Home > Uncategorized > Are You Hungry for a Richer, Deeper and More Meaningful Prayer Life? Who isn’t?

Are You Hungry for a Richer, Deeper and More Meaningful Prayer Life? Who isn’t?

August 30th, 2011
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I keep hearing from folks who ask me questions about reading the Bible, praying, studying Scripture, or theology and so on and so forth. It’s always wonderful to hear from folks and get all their interesting questions. If I had to summarize all their questions with only one question, it would be this, “Pastor, I feel my prayer life is empty and missing something. Can you help me?”

And it is precisely because I and others at Concordia Publishing House are so often asked this question that we developed a resource, designed to be used by a congregation and the contregation’s pastor, to help the whole congregation learn the ancient art of what I call a “prayerful meditation on God’s Word.” There are other names for it, most notably, “Lectio Divina” or “Divine Reading” of Scripture. More on that in a moment.

Now, I know that there are all kinds of red flags and caution signals that go up,and off, in some people’s minds when they hear the expression, “Lectio Divina.” And I understand why, but here we have a classic example of the old adage that “improper use does not rule out a proper use” or, in Latin, abusus non tollit usum. [You can say that and wow and amaze your friends!]

In fact, not many people realize that Martin Luther himself was a champion of a proper approach to Lectio Divina, having practiced this ancient Christian art of prayer and meditation for so many years as a monk. He recognized the dangers of improper use of it, but encouraged a proper use of it, most famously perhaps, in his letter to Peter, his barber, who asked Father Martin for a better way to pray. Luther explained how a person should mediate and ruminate on the texts of Scritpure, slowly and prayerfully, seeking in the Word of God, its meaning and application to one’s life.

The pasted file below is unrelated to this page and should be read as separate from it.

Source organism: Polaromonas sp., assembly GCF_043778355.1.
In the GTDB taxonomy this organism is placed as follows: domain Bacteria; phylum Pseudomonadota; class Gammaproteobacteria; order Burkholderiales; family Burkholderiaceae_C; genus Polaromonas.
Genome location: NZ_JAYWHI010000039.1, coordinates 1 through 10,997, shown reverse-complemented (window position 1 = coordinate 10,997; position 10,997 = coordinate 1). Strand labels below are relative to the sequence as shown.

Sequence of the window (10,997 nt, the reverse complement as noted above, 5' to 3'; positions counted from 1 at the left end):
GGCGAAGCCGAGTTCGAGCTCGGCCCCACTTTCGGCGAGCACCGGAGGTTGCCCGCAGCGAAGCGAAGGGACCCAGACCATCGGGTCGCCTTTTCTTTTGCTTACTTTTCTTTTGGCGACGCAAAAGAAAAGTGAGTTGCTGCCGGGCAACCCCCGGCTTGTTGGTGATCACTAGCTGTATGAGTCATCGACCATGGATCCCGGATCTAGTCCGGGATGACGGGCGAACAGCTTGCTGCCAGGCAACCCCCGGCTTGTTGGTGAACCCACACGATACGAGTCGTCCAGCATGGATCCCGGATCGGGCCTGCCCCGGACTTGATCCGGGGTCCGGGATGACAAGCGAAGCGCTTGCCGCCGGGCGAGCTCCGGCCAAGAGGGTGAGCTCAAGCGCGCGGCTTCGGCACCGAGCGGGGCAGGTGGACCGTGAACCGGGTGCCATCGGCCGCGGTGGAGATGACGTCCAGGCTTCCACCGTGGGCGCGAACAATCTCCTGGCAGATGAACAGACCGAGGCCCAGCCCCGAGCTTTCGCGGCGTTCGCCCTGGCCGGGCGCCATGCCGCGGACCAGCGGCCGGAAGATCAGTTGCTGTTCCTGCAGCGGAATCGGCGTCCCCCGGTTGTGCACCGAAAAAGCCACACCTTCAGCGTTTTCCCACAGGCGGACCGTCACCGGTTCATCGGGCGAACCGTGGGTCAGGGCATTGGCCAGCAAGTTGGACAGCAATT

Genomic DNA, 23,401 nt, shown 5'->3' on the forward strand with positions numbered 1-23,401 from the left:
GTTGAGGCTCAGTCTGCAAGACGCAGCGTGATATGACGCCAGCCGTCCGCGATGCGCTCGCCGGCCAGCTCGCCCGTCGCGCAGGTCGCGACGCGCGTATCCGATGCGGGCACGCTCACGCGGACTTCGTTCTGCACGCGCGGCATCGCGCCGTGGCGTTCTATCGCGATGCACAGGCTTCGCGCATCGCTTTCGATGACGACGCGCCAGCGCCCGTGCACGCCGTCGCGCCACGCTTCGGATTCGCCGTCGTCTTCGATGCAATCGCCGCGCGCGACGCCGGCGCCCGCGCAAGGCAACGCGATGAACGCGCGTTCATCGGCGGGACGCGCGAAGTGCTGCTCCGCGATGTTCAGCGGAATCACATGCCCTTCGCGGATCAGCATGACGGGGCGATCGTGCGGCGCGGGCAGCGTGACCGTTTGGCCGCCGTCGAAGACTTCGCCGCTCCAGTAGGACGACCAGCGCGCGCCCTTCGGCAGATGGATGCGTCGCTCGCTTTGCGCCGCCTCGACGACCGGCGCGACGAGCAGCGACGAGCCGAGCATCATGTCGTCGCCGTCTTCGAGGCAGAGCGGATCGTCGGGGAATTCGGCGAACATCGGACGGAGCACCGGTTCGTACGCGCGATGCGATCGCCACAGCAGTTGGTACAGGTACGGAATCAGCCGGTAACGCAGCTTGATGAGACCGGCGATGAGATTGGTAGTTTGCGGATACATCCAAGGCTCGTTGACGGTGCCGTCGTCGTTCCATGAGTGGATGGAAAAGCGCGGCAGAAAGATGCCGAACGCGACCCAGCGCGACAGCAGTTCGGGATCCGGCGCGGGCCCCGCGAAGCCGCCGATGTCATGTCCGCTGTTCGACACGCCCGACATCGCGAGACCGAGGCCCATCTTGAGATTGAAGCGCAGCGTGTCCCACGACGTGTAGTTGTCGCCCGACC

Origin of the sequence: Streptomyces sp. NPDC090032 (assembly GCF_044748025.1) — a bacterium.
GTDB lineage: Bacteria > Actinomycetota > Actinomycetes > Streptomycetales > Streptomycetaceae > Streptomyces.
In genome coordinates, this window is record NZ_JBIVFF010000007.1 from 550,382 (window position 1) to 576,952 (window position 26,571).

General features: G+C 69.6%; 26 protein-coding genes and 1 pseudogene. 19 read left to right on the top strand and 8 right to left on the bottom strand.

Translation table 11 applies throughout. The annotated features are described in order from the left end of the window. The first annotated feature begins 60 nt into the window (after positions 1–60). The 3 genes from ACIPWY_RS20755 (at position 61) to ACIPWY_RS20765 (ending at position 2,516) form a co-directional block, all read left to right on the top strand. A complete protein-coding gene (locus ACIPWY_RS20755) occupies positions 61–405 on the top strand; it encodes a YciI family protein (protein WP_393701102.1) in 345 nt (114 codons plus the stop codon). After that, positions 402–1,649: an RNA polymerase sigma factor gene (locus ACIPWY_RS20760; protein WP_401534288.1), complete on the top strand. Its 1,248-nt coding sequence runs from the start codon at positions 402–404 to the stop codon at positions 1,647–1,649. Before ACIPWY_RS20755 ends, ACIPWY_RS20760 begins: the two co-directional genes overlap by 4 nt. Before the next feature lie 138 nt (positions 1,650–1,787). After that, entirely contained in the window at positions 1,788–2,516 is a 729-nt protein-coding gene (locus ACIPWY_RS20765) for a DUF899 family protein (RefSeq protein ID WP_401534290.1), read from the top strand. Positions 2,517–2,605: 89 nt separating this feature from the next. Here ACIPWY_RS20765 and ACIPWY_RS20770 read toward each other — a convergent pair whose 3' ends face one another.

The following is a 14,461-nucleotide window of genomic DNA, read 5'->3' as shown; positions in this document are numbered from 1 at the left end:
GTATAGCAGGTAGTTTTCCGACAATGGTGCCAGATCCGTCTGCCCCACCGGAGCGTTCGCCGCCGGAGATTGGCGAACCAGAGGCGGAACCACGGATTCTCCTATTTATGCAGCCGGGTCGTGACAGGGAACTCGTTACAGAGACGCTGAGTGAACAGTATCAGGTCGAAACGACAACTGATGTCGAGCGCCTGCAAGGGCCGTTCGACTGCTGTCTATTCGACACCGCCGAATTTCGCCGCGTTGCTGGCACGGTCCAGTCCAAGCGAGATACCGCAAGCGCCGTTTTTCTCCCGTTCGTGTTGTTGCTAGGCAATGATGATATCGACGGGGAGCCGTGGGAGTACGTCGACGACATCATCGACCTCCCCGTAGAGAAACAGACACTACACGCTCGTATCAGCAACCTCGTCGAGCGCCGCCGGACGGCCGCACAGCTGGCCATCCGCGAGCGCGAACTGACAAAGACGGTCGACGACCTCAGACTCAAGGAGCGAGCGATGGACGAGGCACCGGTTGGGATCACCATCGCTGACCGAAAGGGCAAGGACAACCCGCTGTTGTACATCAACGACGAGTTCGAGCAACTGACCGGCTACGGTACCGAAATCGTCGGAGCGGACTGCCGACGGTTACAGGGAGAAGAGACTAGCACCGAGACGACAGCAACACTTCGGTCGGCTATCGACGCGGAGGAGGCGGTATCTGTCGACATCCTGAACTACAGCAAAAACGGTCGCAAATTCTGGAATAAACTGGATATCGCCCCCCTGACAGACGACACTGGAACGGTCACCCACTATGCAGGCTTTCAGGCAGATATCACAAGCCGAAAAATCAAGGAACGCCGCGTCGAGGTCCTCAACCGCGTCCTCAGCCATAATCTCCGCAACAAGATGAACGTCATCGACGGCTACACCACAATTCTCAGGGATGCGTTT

Concordia Publishing House prepared a resource that does exactly this and teaches you how to do it. It is called “Light of Life” and takes a person through the Gospel of John, offering a lot of helpful, introductory materials to help you understand how to do this. Here is where you can buy a copy of the resource.

For a congregation wishing to use it across the congregation we prepared a CD filled with resources for promotion and explanation, you can get that here.

You can take a look at a sample from “Light of Life” by clicking this link.

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  1. August 30th, 2011 at 12:44 | #1

    If you’ll permit it Pastor McCain, LCMS Pastor XYZ has a balanced overview of lectio divina.

    McCain response: I’ve read Pr. XYZ’s paper, but unfortunately, he only finally critizes Lectio Divina and therefore provides a very unbalanced and even incorrect perspective on it. While it is fine to point all the *improper* uses of it, he indulges in too much speculation and finally never offers a proper view of Lectio Divina. So, I’m not interested in linking to it.

  2. PJ
    August 30th, 2011 at 13:58 | #2

    Why don’t they just call it Bible Study instead of confusing everyone with the current use of the word to mean the use of repetitive mantras taken from Scripture?

    The entire context of the article suggests something MORE, looking for the ‘deeper’ life or the ‘higher’ life experience. Isn’t that what Lutheranism is specifically not about?

    • August 30th, 2011 at 14:06 | #3